UConn researcher Wei Ren sees the interconnections between the systems in nature and how each component impacts the others. In Connecticut, rich in forests and farmland, Ren sees the potential that could position the state at the forefront of a climate-smart agriculture (CSA) approach using an emerging sustainable practice called biochar.
Though it sounds like a nu-metal band name, scientists theorize that biochar -- a charcoal-like substance made from burning organic material like agricultural and forest waste -- has been a traditional agriculture practice used by humans for centuries.
Ren's group recently published an article in Renewable and Sustainable Energy Reviews, where they synthesized global data from nearly 600 studies on biochar to analyze its potential as a climate-smart agricultural practice.
CSA is an integrative approach that goes further than sustainable farming methods. It aims to sustainably ensure crop yields to feed a growing population while positively impacting the livelihoods of the people living and working in the area. CSA enhances soil health and builds climate resilience, while aiming to mitigate greenhouse gas emissions.
Examples of CSA management practices include cover crops, practicing no-till or reduced till, and integrated nutrient management strategies.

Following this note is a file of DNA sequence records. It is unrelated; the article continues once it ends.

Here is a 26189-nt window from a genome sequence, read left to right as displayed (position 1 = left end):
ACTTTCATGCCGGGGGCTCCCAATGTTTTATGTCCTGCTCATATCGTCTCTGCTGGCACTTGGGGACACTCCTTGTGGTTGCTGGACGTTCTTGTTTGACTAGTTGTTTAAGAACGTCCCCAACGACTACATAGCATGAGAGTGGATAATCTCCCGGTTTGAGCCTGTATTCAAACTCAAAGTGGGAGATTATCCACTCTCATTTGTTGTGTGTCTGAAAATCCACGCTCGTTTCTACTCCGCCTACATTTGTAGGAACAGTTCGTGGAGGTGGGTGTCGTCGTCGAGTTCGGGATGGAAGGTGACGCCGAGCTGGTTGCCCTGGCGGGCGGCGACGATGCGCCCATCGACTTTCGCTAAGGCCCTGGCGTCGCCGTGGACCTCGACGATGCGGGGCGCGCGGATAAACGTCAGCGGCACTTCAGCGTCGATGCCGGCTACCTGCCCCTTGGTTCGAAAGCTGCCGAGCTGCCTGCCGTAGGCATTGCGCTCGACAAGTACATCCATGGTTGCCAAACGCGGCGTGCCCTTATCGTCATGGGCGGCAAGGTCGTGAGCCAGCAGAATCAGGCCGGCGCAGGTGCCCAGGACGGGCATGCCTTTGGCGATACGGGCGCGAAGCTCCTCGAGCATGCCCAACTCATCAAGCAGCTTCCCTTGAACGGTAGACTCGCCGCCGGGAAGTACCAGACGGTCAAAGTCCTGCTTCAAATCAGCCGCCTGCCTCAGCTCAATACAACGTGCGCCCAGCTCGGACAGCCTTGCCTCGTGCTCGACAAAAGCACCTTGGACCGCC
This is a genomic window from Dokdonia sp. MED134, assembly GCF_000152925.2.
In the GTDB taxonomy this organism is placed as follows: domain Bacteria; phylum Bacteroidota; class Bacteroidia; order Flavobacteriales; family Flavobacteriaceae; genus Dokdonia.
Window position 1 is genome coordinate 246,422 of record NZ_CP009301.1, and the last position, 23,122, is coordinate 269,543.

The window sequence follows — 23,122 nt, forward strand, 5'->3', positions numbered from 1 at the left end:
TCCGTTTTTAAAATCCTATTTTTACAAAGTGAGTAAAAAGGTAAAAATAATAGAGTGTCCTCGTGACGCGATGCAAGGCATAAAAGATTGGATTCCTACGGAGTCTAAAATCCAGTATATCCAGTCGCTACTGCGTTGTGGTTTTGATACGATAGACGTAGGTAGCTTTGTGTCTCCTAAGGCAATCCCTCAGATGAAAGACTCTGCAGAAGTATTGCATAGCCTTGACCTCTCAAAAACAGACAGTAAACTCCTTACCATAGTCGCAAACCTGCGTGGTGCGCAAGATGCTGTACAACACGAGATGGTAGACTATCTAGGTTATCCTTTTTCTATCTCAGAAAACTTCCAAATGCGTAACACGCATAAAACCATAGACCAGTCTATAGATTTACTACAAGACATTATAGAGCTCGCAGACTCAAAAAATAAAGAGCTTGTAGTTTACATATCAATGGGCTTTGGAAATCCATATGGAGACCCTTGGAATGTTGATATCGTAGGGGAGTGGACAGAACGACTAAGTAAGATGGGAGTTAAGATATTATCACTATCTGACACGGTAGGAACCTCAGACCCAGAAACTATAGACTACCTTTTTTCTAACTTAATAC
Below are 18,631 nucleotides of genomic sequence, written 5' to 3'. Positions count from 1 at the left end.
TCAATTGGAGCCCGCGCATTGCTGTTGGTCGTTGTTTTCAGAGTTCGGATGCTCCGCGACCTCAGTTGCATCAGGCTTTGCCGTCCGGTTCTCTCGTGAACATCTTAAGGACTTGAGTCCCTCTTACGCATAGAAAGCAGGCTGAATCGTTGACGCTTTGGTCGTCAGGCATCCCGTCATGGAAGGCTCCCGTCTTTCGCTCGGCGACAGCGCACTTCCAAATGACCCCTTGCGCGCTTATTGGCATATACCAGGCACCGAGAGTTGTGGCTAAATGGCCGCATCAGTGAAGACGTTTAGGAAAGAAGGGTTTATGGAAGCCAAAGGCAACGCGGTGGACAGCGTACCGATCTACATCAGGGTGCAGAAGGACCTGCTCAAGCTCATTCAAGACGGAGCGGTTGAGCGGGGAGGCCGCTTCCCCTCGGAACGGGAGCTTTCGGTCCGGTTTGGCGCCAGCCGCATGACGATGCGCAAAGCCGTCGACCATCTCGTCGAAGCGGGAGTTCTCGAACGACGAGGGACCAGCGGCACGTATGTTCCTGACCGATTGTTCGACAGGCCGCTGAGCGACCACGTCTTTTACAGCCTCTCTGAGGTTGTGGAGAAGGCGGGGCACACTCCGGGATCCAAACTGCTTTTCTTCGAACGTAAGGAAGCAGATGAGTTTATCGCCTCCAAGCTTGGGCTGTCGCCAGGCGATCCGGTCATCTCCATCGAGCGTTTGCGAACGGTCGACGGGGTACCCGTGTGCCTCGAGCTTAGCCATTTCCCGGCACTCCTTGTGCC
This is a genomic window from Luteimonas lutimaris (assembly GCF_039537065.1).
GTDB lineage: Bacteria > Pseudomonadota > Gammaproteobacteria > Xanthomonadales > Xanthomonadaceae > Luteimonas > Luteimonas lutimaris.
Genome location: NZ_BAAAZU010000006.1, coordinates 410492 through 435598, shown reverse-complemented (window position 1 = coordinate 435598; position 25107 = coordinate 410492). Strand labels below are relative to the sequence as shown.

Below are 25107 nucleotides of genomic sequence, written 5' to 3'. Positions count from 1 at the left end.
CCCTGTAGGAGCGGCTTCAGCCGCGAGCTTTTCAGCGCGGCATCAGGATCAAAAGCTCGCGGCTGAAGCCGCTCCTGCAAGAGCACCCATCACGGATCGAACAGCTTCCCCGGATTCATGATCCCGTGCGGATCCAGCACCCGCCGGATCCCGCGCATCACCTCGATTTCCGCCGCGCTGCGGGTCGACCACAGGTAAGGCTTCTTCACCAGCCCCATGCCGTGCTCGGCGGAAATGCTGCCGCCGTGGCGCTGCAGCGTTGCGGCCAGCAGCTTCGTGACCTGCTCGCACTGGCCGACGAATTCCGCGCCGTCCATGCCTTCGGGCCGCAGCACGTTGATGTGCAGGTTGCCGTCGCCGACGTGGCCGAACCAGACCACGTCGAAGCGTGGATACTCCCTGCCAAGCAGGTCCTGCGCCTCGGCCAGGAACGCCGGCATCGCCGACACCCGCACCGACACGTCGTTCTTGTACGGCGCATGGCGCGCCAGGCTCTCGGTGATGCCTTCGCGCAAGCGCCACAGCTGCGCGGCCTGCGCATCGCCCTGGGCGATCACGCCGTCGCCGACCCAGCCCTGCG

Ren's group compiled troves of data on biochar research to get a comprehensive understanding of the practice, its merits, challenges, and limitations.
"We wanted to evaluate biochar as climate-smart practices through field observations/measurements, big data analysis, and numerical modeling," Ren says. "We evaluate if this sustainable agricultural practice can serve as a climate-smart agricultural practice in terms of food production, soil health, and environmental sustainability. We hope to quantify related water and nutrient footprints and the potential to promote climate resilience."
What is biochar?
Biochar can be made from any organic (carbon-containing) material, such as wood waste or crop residues. The material is then heated at high temperatures in the absence of oxygen in a process called pyrolysis. The result is a charcoal-like material called biochar. As a soil amendment, biochar has the potential to help build resilience.